How to get a First-Class performance out of graduate employees

For many students across the country, myself included, the coming weeks will mark the end of our time at University. After three years of studying, we will all graduate in the hope of moving on to bigger and better things and with an 18% increase in employment for university leavers in the last year, it’s a dream that feels more possible to realize than ever.

And yet, there is an increasing amount of research that proves this might not be the case. Despite most students finding employment in their chosen field, 7 in 10 recent graduates report feeling underemployed or underutilized in a graduate-level job (UK University graduate employment study). It’s a dissatisfaction that is felt on both sides of the employee-employer relationship, with over 51% of bosses believing it is difficult to find and retain millennial workers (Cascade HR).

It’s becoming clear there is a fundamental distance developing between the expectations of graduates and those of their employers, with both groups struggling and often failing to understand the other. At the same time as students entering the work force are reporting feeling undervalued as individuals, businesses are communicating a frustration over the need for regular progress meetings and detailed targets to keep millennial employees motivated.

A degree can be a valuable asset to a person and yet the achievement of that degree might be the very thing causing the disconnect that plagues businesses and graduates alike. Most undergraduate courses are built around meeting detailed criteria under the watchful guidance of an advisor, so moving into a professional environment that values initiative and self-motivation can be somewhat of a culture shock.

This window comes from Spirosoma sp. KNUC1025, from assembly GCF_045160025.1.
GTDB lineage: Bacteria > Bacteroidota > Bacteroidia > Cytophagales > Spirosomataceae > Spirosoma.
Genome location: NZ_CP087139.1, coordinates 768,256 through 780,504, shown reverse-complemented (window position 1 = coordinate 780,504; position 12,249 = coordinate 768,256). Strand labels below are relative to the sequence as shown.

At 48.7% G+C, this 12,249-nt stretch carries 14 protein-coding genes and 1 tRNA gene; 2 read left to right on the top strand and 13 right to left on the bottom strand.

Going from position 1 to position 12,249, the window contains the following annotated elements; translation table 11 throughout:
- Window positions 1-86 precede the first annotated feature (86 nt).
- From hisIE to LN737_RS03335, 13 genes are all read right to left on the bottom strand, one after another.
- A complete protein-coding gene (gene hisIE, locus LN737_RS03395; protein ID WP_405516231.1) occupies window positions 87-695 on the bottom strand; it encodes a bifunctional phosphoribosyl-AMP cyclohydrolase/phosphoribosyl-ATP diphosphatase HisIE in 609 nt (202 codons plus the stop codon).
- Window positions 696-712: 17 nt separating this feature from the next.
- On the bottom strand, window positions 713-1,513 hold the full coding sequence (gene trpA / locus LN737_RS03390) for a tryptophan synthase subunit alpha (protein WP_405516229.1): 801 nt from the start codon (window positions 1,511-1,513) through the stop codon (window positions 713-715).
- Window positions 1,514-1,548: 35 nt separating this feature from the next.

It’s a difficult relationship to navigate, but both parties are essentially saying the same thing – this generation of employees are different to the rest and to function this needs to be acknowledged. “A job for life” is a thing of the past, and without this security businesses need to find other ways to motivate a work force but, at the same time, graduates like myself may also need to more realistic about entry-level roles, especially those with little experience.

Surely, compromise is the way forward. Graduates need to be brave, to take more initiative in the work place, and understand that we’re just starting out and have a lot to learn. At the same time, businesses could benefit from ensuring their environment allows and promotes this, whilst acknowledging this generation is vastly different to the last.

Ultimately, one size doesn’t fit all

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